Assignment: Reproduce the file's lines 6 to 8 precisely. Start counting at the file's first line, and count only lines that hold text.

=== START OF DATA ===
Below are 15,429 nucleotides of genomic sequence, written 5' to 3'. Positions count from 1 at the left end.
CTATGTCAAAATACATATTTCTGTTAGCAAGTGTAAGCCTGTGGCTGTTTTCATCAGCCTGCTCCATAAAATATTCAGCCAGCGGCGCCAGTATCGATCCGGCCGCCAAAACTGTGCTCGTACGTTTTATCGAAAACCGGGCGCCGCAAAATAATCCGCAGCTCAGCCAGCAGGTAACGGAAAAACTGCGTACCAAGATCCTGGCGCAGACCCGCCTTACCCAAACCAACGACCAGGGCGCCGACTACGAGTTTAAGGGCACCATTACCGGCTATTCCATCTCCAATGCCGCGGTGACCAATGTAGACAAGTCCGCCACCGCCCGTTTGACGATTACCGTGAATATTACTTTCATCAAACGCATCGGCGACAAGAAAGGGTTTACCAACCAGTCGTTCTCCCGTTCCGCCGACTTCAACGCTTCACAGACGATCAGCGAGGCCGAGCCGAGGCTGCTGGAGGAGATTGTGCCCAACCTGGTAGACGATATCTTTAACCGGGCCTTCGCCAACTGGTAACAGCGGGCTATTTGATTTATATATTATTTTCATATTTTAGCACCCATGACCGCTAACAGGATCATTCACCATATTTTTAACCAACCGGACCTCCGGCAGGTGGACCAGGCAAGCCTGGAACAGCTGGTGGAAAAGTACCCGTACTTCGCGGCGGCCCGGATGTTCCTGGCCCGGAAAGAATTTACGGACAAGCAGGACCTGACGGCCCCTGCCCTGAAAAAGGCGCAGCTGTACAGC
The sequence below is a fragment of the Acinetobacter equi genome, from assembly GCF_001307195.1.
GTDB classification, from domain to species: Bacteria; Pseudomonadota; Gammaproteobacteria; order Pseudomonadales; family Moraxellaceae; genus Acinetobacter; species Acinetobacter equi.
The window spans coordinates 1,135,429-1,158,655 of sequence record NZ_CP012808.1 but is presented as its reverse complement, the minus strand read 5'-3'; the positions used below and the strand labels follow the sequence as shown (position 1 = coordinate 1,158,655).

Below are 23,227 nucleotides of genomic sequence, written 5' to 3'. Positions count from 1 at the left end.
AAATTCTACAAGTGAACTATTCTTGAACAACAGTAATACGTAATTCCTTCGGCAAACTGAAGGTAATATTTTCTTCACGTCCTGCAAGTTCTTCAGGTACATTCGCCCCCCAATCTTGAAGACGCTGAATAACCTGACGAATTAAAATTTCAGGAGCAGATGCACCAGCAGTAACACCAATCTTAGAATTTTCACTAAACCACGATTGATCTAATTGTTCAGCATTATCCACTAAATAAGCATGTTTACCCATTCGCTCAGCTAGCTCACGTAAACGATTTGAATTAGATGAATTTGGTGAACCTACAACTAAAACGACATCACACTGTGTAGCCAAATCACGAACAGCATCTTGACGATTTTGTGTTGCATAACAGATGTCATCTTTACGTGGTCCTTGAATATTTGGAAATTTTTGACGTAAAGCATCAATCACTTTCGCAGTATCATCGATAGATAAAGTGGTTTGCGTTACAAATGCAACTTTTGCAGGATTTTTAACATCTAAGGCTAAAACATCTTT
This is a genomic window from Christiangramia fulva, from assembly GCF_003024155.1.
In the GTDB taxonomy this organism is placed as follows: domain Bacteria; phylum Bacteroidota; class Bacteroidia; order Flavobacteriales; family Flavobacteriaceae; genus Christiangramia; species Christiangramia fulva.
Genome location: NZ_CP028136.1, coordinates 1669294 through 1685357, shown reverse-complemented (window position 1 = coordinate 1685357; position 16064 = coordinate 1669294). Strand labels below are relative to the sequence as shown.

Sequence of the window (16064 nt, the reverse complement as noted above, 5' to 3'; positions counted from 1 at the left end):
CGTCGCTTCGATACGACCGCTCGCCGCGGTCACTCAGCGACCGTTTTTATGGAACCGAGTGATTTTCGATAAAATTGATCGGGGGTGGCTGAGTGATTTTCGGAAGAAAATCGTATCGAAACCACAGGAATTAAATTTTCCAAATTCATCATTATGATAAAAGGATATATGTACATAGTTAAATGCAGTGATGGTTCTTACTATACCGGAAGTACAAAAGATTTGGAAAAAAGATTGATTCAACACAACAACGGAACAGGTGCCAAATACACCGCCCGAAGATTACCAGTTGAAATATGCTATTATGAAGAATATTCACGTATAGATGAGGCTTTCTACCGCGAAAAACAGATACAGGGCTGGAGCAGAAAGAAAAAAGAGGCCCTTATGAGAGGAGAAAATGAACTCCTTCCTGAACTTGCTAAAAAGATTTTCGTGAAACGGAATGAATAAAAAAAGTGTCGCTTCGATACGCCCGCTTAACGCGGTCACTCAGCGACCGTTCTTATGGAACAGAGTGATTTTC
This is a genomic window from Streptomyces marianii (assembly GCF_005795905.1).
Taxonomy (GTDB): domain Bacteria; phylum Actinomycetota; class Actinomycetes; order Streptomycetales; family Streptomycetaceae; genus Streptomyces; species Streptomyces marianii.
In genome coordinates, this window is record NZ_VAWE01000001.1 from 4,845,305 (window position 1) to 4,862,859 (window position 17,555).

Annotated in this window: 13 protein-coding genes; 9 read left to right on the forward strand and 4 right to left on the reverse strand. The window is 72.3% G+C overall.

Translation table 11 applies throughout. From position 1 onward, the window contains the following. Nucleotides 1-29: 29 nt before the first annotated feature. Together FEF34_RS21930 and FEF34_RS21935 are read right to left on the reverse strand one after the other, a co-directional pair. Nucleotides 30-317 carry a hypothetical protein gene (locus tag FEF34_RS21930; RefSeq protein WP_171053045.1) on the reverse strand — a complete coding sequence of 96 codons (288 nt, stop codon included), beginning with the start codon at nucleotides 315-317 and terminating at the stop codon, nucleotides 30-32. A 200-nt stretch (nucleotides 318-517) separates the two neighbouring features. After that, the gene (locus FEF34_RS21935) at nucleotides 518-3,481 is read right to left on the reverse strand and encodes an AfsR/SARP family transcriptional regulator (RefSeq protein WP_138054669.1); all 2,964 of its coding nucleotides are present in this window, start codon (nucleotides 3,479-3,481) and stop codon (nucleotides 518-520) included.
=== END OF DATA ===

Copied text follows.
Below are 23,227 nucleotides of genomic sequence, written 5' to 3'. Positions count from 1 at the left end.
AAATTCTACAAGTGAACTATTCTTGAACAACAGTAATACGTAATTCCTTCGGCAAACTGAAGGTAATATTTTCTTCACGTCCTGCAAGTTCTTCAGGTACATTCGCCCCCCAATCTTGAAGACGCTGAATAACCTGACGAATTAAAATTTCAGGAGCAGATGCACCAGCAGTAACACCAATCTTAGAATTTTCACTAAACCACGATTGATCTAATTGTTCAGCATTATCCACTAAATAAGCATGTTTACCCATTCGCTCAGCTAGCTCACGTAAACGATTTGAATTAGATGAATTTGGTGAACCTACAACTAAAACGACATCACACTGTGTAGCCAAATCACGAACAGCATCTTGACGATTTTGTGTTGCATAACAGATGTCATCTTTACGTGGTCCTTGAATATTTGGAAATTTTTGACGTAAAGCATCAATCACTTTCGCAGTATCATCGATAGATAAAGTGGTTTGCGTTACAAATGCAACTTTTGCAGGATTTTTAACATCTAAGGCTAAAACATCTTT
This is a genomic window from Christiangramia fulva, from assembly GCF_003024155.1.